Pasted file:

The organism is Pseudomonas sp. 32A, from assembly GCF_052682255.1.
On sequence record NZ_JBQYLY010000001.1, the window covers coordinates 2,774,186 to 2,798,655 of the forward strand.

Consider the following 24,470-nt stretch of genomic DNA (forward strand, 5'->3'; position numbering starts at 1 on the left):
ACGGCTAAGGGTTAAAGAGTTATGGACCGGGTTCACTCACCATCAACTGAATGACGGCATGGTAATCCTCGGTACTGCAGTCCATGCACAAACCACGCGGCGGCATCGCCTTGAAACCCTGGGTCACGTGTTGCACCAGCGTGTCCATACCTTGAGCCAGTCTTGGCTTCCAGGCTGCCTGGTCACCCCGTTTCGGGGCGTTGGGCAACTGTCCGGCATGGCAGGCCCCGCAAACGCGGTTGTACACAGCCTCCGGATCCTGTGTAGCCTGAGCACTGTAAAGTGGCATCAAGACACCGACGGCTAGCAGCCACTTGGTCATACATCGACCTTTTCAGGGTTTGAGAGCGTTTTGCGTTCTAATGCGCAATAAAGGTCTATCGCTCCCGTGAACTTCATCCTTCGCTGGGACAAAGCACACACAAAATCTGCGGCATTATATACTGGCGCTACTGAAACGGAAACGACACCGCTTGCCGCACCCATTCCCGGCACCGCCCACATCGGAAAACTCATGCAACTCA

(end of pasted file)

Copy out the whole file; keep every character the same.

The organism is Pseudomonas sp. 32A, from assembly GCF_052682255.1.
On sequence record NZ_JBQYLY010000001.1, the window covers coordinates 2,774,186 to 2,798,655 of the forward strand.

Consider the following 24,470-nt stretch of genomic DNA (forward strand, 5'->3'; position numbering starts at 1 on the left):
ACGGCTAAGGGTTAAAGAGTTATGGACCGGGTTCACTCACCATCAACTGAATGACGGCATGGTAATCCTCGGTACTGCAGTCCATGCACAAACCACGCGGCGGCATCGCCTTGAAACCCTGGGTCACGTGTTGCACCAGCGTGTCCATACCTTGAGCCAGTCTTGGCTTCCAGGCTGCCTGGTCACCCCGTTTCGGGGCGTTGGGCAACTGTCCGGCATGGCAGGCCCCGCAAACGCGGTTGTACACAGCCTCCGGATCCTGTGTAGCCTGAGCACTGTAAAGTGGCATCAAGACACCGACGGCTAGCAGCCACTTGGTCATACATCGACCTTTTCAGGGTTTGAGAGCGTTTTGCGTTCTAATGCGCAATAAAGGTCTATCGCTCCCGTGAACTTCATCCTTCGCTGGGACAAAGCACACACAAAATCTGCGGCATTATATACTGGCGCTACTGAAACGGAAACGACACCGCTTGCCGCACCCATTCCCGGCACCGCCCACATCGGAAAACTCATGCAACTCA